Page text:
Experts debate the intersections of Islam, democracy, pluralism, and citizenship in the Middle East

On September 16-18, 2017, the Brookings Institution, in conjunction with the State of Qatar, will convene the 13th annual U.S.-Islamic World Forum in New York, NY. The theme of this year’s Forum is “Crisis and Cooperation.”
Editor's note:

The following offers highlights from the second plenary session at the 2017 U.S.-Islamic World Forum. You can find summaries of the other plenary sessions here and here.

Renewed authoritarianism, the rise of ISIS, growing sectarian tensions, and new risks to minority communities all call into question the future of pluralism and tolerance in the Middle East. At the 2017 U.S.-Islamic World Forum, a panel on religion and governance examined prospects for strengthening the culture of citizenship in the Middle East and some of the broader political issues that surround it. The panel also explored debates about the role of religion in public life and the question of relations between Islamists and non-Islamists.

Moderator Caroline Modarressy-Tehrani, a national correspondent with Vice News Tonight, began with a pointed question to Brookings Senior Fellow Shadi Hamid: Is Islam inherently political? Hamid emphasized that all religions may be similar in their general objectives, but that they have different characteristics and metaphysical underpinnings—and that matters. Islam’s founding moment, for example, intertwined religious and political functions, and this shapes how many, if not most, Muslims view religion’s role in law and governance. This doesn’t mean it’s a bad thing in public life, he said.

Bassem Youssef, the former host of the television program AlBarnameg, and popularly known as “Egypt’s Jon Stewart,” disagreed, saying that no country ought to define itself by religions, especially countries that have competing belief systems. Egypt had tried it and failed, he said. The fundamental issue with the state’s privileging of a certain religion, Youssef argued, is that it relegates the interpretation of that religion to certain “approved” officials. This is problematic, Youssef contended, because religions are diverse traditions, and propagating an official doctrine will come at the expense of others.

Modarressy-Tehrani then asked Mehrezia Labidi-Maïza, a member of the executive board of the Ennahda party in Tunisia, what it means to be a “Muslim democrat.” Labidi responded that unlike most who identify themselves as “Islamists,” a Muslim democrat does not claim his or her solutions are the best because they are more “Islamic.” Rather, a Muslim democrat’s policy proposals stand on their own merit against competing options.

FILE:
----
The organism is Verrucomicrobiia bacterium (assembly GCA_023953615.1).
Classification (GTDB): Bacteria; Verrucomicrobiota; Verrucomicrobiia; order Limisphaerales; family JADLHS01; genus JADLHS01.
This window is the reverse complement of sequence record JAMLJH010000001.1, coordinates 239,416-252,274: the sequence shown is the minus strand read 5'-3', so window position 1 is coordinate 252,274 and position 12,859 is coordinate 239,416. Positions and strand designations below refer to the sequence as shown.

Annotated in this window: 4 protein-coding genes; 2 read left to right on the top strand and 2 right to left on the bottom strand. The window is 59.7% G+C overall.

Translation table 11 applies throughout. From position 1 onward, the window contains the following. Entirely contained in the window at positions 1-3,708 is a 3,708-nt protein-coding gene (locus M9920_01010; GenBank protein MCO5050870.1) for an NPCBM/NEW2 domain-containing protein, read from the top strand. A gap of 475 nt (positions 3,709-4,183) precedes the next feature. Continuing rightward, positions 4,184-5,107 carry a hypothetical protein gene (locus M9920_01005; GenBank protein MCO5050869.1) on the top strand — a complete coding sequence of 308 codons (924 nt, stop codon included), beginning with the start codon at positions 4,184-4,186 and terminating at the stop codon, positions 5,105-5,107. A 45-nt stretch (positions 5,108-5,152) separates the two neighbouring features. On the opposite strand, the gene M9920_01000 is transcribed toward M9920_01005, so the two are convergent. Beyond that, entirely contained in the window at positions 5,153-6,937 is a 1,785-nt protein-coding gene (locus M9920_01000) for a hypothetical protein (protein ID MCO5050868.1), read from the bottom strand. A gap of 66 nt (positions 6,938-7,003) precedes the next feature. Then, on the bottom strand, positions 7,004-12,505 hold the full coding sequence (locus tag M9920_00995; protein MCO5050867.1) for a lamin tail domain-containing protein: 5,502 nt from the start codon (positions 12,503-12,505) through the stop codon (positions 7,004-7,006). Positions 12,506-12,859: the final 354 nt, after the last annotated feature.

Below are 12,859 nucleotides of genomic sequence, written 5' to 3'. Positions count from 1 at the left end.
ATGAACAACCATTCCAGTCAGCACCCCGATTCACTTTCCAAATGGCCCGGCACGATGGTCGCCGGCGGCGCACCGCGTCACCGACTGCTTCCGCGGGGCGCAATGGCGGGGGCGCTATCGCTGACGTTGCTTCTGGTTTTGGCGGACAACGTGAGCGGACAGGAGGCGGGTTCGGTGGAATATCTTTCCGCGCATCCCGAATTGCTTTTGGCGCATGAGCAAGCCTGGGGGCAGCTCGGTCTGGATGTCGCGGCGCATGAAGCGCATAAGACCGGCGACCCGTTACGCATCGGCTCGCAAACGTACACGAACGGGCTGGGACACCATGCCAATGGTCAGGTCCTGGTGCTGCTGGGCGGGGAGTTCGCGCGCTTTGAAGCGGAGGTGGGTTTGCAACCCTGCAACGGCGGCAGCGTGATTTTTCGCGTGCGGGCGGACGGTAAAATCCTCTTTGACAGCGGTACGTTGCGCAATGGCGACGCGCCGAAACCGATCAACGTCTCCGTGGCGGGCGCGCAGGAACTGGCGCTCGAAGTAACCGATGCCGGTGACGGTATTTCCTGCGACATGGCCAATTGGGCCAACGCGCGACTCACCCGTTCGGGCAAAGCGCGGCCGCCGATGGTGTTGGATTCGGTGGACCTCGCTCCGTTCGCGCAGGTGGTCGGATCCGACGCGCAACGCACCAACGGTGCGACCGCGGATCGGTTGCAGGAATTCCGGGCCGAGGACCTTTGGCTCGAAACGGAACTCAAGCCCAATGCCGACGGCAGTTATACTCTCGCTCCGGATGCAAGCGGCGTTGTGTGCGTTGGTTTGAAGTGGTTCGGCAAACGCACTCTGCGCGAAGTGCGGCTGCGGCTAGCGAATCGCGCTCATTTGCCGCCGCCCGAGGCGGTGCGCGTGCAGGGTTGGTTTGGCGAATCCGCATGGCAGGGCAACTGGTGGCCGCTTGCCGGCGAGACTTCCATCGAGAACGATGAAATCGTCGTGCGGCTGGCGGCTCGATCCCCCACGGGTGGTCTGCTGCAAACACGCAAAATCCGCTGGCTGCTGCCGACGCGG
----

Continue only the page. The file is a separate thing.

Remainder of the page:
Mustafa Akyol, the prominent Turkish journalist and a senior visiting fellow with the Freedom Project at Wellesley College, agreed with Hamid that Islam has a political bent to it. But the question is how it is articulated: Through an Islamic totalitarianism that coerces others? he asked. Or a liberal society focusing on individual freedoms? Classical Islam, argued Akyol, was an interpretation for its age, and must be re-interpreted for this one. Akyol said he agreed with Youssef on the need for a secular state that respects religion’s role (like America’s), but questioned whether a convincing Islamic argument for such a secular state exists.

He also touched on the gradations of secularity, calling for a distinction between a secular state and a secularist state, for instance. Youssef responded that it’s not necessary to have an Islamic argument for secularism, since the ultimate arbiter, superstructure, and deciding criterion must itself be based on secular principles.

Hamid then raised the question of how the Muslim world can be expected to produce liberal outcomes without a real constituency of liberals. What happens, for example, when Islamists keep winning elections? Youssef responded said that he would reject such outcomes if it meant that the elected would aim to change the fundamentally secular nature of the state, while Labidi argued that the issue is not about accepting secularism but rather pluralism. Labidi continued, saying that Tunisia represented an example of how to foster pluralism while maintaining stability. However, she emphasized that the Tunisian case is still a work in progress, and that it takes time for a sustainable democratic culture to take root.

Akyol expressed that perhaps the Middle East is going through Fukuyama’s “End of History,” recalling that the EU was forged by centuries of bloodshed. Hamid was less sure of that possibility, but noted that people the world over are bored with the technocratic consensus, and that we are in many ways seeing the return of ideology.